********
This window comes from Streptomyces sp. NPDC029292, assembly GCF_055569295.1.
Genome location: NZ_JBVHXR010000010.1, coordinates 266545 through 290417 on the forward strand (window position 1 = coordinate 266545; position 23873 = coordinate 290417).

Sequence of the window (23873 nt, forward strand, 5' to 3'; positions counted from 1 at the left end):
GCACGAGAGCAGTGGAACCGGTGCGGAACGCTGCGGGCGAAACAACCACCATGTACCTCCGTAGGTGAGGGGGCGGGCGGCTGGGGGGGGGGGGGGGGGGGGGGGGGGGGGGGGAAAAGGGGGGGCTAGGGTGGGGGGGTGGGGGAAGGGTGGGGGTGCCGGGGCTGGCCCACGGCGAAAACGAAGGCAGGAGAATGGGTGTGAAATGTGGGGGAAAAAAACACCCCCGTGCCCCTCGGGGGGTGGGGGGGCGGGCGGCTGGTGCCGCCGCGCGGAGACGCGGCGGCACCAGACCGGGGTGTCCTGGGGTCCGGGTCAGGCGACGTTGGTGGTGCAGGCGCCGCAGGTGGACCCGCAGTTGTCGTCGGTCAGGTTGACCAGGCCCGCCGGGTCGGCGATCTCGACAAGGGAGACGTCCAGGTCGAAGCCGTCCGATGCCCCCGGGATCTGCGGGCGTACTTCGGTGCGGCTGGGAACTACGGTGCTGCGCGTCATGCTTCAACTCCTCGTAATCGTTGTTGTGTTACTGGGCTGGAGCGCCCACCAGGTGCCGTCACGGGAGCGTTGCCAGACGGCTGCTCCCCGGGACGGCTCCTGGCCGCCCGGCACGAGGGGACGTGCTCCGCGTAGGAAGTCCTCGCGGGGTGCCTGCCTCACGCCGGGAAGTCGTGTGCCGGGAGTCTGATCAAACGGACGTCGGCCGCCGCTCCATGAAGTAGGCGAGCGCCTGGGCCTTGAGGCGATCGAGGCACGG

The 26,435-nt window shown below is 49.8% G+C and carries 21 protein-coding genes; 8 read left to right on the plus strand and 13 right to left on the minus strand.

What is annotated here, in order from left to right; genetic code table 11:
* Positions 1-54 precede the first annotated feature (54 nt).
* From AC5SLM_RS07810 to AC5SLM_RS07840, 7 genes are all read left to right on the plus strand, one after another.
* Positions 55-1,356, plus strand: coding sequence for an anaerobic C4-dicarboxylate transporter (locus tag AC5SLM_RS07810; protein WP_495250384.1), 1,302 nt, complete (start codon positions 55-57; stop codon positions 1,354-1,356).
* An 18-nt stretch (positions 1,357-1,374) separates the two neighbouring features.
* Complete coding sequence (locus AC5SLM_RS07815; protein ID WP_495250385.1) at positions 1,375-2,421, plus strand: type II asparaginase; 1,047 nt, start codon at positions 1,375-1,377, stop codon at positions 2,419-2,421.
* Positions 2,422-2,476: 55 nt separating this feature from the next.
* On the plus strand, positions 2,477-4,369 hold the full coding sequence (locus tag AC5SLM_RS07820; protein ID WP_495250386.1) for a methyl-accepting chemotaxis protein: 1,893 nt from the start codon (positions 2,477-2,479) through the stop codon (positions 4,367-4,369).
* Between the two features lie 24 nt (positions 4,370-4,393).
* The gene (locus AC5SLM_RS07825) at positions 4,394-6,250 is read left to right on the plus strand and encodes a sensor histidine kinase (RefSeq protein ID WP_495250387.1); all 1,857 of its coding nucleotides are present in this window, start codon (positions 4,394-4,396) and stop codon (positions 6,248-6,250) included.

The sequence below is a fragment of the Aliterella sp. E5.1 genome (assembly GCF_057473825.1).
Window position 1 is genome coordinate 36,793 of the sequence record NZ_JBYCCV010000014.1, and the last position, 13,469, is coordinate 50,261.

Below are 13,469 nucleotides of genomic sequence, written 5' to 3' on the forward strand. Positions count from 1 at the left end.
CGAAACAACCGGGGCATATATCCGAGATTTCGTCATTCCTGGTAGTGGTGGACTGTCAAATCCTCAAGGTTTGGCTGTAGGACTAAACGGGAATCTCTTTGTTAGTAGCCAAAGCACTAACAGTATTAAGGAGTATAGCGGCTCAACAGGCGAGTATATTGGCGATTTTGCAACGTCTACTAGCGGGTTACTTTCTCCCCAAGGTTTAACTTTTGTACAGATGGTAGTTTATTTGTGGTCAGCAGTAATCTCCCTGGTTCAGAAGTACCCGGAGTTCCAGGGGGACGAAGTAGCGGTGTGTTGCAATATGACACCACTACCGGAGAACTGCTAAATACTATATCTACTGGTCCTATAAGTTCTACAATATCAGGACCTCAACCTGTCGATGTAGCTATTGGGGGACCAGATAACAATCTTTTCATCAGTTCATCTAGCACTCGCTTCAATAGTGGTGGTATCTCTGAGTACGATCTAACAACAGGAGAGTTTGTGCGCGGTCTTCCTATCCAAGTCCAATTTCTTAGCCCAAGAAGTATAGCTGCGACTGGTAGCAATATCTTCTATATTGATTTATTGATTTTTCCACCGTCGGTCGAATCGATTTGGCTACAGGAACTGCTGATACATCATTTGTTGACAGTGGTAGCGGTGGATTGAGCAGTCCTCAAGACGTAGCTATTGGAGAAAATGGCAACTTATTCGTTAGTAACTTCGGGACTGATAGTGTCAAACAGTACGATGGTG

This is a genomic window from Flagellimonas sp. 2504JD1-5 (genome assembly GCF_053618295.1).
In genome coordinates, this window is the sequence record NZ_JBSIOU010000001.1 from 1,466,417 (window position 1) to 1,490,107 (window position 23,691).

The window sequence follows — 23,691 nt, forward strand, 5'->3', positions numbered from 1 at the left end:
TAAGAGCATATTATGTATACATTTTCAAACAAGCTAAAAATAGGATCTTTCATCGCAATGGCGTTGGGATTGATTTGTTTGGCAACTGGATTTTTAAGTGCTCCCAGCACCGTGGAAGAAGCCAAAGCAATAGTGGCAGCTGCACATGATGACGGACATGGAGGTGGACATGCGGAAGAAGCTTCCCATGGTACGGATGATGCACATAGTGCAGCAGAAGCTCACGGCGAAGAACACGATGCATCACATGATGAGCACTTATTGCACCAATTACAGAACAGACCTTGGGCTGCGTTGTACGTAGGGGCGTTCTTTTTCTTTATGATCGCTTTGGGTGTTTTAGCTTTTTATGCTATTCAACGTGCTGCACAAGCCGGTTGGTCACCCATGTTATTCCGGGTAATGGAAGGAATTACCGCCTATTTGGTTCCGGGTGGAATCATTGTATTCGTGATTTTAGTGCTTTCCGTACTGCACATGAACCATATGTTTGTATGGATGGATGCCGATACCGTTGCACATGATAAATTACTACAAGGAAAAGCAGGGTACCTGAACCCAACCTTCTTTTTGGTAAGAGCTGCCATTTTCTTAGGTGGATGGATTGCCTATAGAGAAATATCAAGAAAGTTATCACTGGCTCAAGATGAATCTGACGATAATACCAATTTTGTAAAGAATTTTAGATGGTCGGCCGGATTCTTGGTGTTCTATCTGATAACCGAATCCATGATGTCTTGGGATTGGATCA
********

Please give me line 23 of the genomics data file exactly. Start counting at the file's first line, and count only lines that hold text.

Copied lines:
TAAGAGCATATTATGTATACATTTTCAAACAAGCTAAAAATAGGATCTTTCATCGCAATGGCGTTGGGATTGATTTGTTTGGCAACTGGATTTTTAAGTGCTCCCAGCACCGTGGAAGAAGCCAAAGCAATAGTGGCAGCTGCACATGATGACGGACATGGAGGTGGACATGCGGAAGAAGCTTCCCATGGTACGGATGATGCACATAGTGCAGCAGAAGCTCACGGCGAAGAACACGATGCATCACATGATGAGCACTTATTGCACCAATTACAGAACAGACCTTGGGCTGCGTTGTACGTAGGGGCGTTCTTTTTCTTTATGATCGCTTTGGGTGTTTTAGCTTTTTATGCTATTCAACGTGCTGCACAAGCCGGTTGGTCACCCATGTTATTCCGGGTAATGGAAGGAATTACCGCCTATTTGGTTCCGGGTGGAATCATTGTATTCGTGATTTTAGTGCTTTCCGTACTGCACATGAACCATATGTTTGTATGGATGGATGCCGATACCGTTGCACATGATAAATTACTACAAGGAAAAGCAGGGTACCTGAACCCAACCTTCTTTTTGGTAAGAGCTGCCATTTTCTTAGGTGGATGGATTGCCTATAGAGAAATATCAAGAAAGTTATCACTGGCTCAAGATGAATCTGACGATAATACCAATTTTGTAAAGAATTTTAGATGGTCGGCCGGATTCTTGGTGTTCTATCTGATAACCGAATCCATGATGTCTTGGGATTGGATCA